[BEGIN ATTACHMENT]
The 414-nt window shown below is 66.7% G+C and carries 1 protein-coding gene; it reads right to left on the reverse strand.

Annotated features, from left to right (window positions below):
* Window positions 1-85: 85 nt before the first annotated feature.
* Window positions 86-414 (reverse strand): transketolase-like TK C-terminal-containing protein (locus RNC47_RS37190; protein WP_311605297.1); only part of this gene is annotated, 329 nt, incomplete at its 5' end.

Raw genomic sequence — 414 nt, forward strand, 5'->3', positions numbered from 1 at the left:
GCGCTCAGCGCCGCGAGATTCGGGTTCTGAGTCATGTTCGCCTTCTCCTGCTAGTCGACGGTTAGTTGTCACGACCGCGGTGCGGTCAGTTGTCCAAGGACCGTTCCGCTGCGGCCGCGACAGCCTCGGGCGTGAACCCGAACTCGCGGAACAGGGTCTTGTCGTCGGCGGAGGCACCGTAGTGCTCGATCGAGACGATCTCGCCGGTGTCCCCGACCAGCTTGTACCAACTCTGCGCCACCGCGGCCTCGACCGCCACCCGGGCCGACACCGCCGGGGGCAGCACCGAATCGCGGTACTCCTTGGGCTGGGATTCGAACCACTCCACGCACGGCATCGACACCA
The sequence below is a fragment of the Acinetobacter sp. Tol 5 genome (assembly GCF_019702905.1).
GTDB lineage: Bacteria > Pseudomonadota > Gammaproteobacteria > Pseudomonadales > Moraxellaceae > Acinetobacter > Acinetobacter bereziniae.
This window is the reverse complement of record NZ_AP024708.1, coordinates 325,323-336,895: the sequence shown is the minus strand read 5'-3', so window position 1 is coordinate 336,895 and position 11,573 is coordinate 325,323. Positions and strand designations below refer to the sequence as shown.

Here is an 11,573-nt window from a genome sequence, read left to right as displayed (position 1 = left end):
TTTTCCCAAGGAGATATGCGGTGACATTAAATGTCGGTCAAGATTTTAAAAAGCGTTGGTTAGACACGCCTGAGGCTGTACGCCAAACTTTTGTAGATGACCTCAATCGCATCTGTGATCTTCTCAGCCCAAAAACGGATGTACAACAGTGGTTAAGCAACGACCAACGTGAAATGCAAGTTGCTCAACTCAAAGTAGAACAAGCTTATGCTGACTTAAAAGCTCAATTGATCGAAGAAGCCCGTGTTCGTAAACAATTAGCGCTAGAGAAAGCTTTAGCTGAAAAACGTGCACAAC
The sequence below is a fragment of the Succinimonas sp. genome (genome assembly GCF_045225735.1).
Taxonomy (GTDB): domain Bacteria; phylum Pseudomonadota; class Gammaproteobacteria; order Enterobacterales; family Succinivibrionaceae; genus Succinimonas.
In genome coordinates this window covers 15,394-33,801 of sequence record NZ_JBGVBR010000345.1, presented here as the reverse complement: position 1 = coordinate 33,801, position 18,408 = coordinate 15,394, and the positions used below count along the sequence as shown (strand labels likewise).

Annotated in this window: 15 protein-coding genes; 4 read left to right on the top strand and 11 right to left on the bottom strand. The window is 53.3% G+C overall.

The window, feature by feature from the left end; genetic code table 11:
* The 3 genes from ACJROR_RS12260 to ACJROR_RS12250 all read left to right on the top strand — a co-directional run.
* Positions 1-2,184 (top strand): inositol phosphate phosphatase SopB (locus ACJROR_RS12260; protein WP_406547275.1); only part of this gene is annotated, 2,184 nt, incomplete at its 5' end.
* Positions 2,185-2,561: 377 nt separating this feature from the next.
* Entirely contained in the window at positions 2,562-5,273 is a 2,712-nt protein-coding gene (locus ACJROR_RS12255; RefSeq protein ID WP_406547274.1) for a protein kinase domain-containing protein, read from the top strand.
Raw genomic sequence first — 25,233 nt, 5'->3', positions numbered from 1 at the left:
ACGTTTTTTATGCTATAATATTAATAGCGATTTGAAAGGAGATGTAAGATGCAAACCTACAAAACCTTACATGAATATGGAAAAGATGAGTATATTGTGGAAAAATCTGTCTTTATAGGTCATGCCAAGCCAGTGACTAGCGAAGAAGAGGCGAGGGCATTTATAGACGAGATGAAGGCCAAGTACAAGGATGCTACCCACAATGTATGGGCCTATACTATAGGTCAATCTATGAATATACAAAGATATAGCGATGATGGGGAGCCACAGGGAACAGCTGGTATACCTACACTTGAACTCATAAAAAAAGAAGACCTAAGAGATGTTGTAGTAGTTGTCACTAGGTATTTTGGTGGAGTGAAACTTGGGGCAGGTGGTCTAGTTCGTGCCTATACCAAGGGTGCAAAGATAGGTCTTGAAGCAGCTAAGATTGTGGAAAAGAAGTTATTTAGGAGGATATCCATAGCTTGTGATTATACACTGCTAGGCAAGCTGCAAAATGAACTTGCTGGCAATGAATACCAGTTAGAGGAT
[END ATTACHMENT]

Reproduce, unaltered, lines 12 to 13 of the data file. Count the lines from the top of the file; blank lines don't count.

The sequence below is a fragment of the Succinimonas sp. genome (genome assembly GCF_045225735.1).
Taxonomy (GTDB): domain Bacteria; phylum Pseudomonadota; class Gammaproteobacteria; order Enterobacterales; family Succinivibrionaceae; genus Succinimonas.